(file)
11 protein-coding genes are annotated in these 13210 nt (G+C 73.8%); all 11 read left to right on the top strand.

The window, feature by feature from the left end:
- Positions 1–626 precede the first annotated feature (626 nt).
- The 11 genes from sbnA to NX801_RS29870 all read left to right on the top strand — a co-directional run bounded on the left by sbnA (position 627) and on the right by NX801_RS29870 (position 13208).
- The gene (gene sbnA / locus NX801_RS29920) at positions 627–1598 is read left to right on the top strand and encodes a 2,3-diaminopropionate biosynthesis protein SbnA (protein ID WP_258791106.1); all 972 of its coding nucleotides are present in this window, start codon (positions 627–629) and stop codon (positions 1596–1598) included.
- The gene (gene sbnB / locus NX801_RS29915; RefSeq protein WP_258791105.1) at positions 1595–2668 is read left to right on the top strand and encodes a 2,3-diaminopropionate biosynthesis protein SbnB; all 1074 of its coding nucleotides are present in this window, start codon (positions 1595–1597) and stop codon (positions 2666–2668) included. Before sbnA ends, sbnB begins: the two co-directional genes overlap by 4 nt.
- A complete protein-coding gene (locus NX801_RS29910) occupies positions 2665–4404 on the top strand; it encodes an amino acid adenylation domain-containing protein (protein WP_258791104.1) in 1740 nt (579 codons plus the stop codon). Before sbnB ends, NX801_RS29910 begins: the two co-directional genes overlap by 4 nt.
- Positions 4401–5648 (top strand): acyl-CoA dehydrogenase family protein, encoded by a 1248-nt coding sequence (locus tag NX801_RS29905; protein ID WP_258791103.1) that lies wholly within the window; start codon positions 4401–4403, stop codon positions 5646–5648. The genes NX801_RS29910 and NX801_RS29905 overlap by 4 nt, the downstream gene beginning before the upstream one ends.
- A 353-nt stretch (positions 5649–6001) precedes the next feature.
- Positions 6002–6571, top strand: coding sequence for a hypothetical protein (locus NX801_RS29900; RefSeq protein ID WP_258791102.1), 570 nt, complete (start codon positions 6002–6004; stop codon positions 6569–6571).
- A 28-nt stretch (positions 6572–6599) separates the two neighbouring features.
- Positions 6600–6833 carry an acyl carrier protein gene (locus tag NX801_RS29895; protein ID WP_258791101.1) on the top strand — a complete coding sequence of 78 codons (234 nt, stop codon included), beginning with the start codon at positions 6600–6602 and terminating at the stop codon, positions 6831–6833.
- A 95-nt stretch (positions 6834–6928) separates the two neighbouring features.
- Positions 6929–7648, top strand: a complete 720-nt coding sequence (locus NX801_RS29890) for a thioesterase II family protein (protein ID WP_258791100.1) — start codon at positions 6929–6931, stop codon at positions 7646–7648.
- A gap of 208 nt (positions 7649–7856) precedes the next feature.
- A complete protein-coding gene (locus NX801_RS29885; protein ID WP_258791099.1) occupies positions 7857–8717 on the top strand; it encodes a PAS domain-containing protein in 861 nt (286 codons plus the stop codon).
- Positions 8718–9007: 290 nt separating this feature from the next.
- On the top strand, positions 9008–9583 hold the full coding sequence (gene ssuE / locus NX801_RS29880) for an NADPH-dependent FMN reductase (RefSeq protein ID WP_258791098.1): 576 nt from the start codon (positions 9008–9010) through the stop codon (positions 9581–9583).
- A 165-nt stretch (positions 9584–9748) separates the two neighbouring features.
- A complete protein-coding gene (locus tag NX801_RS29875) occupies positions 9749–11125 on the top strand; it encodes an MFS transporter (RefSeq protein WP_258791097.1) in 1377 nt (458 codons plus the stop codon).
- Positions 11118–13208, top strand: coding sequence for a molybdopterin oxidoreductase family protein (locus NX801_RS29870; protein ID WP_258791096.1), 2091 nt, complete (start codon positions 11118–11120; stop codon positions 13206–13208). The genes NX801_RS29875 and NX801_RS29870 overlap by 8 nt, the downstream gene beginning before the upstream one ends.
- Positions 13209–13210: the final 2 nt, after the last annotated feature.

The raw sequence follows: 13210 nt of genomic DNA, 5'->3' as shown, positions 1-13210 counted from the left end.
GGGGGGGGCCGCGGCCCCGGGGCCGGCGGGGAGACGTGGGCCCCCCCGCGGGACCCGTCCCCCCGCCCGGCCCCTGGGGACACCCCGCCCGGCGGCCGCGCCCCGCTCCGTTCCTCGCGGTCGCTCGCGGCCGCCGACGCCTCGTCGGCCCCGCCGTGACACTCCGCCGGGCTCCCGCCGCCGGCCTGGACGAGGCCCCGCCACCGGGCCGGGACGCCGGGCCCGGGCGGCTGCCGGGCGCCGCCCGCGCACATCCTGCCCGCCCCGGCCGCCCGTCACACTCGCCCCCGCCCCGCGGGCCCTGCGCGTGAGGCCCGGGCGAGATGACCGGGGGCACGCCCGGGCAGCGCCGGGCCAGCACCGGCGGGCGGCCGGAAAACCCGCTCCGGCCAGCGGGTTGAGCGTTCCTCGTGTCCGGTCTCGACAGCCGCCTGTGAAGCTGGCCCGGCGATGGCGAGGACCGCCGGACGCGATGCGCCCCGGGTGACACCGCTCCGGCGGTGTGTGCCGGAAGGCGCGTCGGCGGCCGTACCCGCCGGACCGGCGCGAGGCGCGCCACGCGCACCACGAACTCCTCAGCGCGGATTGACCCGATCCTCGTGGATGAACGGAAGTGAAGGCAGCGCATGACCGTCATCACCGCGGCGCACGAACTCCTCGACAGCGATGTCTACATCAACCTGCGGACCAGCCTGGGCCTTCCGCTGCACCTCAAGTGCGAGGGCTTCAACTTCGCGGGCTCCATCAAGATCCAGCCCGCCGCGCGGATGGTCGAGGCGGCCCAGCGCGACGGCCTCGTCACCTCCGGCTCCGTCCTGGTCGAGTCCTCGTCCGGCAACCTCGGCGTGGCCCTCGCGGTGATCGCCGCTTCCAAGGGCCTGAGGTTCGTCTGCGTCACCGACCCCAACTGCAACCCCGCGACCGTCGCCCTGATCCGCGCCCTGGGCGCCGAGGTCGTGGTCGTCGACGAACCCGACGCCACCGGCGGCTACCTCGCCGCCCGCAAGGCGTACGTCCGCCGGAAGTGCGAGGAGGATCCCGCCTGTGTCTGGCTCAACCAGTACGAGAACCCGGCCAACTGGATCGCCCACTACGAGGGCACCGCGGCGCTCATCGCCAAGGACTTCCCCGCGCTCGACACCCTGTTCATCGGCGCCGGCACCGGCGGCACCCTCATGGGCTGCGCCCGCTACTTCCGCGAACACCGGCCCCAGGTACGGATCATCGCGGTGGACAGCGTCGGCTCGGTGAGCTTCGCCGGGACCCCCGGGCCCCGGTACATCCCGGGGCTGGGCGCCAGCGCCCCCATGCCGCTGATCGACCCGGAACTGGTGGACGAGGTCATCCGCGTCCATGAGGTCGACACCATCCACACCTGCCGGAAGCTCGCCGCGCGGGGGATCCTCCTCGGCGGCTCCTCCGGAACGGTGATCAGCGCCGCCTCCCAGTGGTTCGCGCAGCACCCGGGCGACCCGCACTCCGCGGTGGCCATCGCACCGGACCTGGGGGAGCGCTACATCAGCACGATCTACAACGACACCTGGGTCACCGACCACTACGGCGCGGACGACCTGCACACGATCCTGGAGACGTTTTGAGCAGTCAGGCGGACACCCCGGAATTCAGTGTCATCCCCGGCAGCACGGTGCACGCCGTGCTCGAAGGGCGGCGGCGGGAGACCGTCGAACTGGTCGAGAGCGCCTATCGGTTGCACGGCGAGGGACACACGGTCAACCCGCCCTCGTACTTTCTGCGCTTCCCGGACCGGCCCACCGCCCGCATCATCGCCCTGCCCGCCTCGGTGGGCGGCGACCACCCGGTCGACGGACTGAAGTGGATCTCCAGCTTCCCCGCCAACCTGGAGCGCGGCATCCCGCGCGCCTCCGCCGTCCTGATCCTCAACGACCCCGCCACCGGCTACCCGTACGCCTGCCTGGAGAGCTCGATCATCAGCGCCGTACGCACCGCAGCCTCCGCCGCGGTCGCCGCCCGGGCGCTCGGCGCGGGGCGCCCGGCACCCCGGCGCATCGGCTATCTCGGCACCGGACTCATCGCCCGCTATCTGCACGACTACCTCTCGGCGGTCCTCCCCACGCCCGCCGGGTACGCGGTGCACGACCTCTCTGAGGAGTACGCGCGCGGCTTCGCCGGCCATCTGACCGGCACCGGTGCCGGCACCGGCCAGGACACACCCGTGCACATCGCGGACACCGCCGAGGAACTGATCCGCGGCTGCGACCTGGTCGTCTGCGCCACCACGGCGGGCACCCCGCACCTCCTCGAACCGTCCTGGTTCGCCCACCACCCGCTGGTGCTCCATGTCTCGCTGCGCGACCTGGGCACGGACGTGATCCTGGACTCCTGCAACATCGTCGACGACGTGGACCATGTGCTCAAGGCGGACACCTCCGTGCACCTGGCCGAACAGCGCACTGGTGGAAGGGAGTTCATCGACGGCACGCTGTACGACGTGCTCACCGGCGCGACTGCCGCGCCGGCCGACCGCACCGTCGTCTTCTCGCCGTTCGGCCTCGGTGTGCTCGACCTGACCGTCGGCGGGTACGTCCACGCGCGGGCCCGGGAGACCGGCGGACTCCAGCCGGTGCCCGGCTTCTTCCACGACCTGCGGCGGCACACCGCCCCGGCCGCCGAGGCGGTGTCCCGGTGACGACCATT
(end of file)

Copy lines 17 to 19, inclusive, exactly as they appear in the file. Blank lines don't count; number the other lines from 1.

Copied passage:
- Positions 8718–9007: 290 nt separating this feature from the next.
- On the top strand, positions 9008–9583 hold the full coding sequence (gene ssuE / locus NX801_RS29880) for an NADPH-dependent FMN reductase (RefSeq protein ID WP_258791098.1): 576 nt from the start codon (positions 9008–9010) through the stop codon (positions 9581–9583).
- A 165-nt stretch (positions 9584–9748) separates the two neighbouring features.